Robert Rodriguez Sued for Going Over Budget on 'Sin City: A Dame to Kill For'

Robert Rodriguez's Sin City was a groundbreaking achievement in the world of comic book adaptations, as his use of digital effects allowed the director to replicate many iconic panels from the Frank Miller book almost exactly. The sequel, Sin City: A Dame to Kill For, didn't quite achieve the same prominence with audiences, as it has gone all but forgotten since its 2014 debut. One person who hasn't forgotten it is producer Sergei Bespalov, who is suing Rodriguez for the film reportedly going over budget and costing Bespalov $20 million.

According to the suit that was filed with the California Superior Court, Rodriguez demonstrated a “pattern of misbehavior” which ultimately led to the film running over budget.

“When the dust settled, SC2 Productions ended up financing almost $15 million in cost overruns over the approved budget Rodriguez had agreed to, and was obligated to, work within when filming Sin City 2,” the suit details. “SC2 Productions should not have to shoulder the costs of Rodriguez’s false representations, failure to perform and many egregious breaches of various contracts related to the film.”

The original 2005 film sits at 77 percent positive reviews on review aggregator site Rotten Tomatoes, which describes the film, "Visually groundbreaking and terrifically violent, Sin City brings the dark world of Frank Miller's graphic novel to vivid life." On a reported budget of $40 million, it went on to earn $158 million worldwide.

Nearly a decade later, what originally made the film compelling had apparently lost its appeal in the throes of our current comic book renaissance, sitting at 43 percent positive reviewers while Rotten Tomatoes described, "A Dame to Kill For boasts the same stylish violence and striking visual palette as the original Sin City, but lacks its predecessor's brutal impact."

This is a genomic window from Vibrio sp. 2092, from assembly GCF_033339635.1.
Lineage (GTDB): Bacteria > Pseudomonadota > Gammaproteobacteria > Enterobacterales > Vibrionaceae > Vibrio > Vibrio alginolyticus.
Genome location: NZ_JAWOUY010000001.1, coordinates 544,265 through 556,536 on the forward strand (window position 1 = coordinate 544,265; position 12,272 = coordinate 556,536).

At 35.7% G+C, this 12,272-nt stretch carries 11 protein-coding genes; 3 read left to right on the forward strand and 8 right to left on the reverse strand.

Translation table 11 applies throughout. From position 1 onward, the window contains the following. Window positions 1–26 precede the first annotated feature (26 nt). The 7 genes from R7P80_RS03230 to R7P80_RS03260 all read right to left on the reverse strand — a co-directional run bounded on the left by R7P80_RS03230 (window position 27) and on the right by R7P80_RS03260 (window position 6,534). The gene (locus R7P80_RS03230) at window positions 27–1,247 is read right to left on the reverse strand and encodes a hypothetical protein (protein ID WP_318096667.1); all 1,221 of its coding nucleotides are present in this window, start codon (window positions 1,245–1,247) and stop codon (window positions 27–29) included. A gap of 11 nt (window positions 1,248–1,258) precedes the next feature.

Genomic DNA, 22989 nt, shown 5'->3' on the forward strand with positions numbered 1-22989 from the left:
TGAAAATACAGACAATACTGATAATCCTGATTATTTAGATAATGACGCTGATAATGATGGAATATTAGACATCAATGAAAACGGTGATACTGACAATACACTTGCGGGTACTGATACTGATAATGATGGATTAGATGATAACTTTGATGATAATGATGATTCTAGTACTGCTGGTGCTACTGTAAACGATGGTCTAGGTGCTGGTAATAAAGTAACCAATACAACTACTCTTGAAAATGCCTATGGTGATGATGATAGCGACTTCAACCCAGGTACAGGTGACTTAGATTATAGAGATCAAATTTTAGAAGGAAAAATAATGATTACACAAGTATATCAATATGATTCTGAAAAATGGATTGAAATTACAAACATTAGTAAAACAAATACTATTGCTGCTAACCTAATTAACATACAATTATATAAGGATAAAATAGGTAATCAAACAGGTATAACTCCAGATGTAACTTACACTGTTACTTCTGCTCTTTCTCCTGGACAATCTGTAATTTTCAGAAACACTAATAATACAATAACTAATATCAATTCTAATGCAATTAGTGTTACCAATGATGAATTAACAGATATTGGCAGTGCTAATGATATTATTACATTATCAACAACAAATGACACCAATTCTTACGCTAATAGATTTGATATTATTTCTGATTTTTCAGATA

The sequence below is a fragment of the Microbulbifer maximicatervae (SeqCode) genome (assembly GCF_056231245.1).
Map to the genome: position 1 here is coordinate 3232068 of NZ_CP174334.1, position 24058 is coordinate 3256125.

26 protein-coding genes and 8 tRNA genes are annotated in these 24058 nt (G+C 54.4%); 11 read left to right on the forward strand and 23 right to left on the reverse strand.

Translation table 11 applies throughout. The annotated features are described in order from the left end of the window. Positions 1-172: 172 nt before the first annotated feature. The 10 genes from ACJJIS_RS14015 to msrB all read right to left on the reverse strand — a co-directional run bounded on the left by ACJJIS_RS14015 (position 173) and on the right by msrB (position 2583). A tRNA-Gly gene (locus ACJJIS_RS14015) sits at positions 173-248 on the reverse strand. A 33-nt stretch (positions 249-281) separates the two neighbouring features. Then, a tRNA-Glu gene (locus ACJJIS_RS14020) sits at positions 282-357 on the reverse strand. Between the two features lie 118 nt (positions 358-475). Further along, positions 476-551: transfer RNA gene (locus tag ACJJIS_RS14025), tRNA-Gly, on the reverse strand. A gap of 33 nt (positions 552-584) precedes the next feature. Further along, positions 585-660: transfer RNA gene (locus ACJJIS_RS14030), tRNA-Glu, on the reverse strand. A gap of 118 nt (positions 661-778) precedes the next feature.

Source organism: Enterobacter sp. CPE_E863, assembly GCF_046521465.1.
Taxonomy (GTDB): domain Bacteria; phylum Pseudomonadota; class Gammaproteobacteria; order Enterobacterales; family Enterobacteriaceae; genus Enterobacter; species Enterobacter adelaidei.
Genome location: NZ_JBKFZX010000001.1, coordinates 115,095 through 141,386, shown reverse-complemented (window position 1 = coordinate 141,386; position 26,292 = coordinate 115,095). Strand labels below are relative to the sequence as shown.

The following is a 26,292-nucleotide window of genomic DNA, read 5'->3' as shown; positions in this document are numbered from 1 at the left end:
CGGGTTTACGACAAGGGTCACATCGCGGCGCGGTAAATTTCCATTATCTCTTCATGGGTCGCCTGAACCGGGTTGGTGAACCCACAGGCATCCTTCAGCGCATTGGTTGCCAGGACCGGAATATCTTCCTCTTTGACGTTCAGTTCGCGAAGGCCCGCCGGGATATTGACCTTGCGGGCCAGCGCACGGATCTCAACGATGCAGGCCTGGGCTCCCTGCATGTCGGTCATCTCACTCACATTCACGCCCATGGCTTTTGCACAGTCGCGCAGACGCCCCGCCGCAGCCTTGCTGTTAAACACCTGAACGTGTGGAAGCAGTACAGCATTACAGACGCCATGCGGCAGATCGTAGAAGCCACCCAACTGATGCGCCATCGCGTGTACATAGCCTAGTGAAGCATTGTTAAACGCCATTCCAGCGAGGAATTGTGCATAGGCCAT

The film ultimately took in $40 million worldwide on a reported budget of $65 million.

The original starred Mickey Rourke, Jessica Alba, and Jaime King, who all returned for the sequel. A Dame to Kill For might have been missing Bruce Willis, Clive Owen, and Elijah Wood, but it added Eva Green, Joseph Gordon-Levitt, and Ray Liotta.

While the franchise may have stagnated in the cinematic world, creator Frank Miller has regained his rights to the property and is expected to develop the concept into a TV series. Given the inherent lascivious nature of the property, it is tough to say how these themes could be handled on the small screen.

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Stay tuned for details about the future of Sin City.

[H/T Deadline]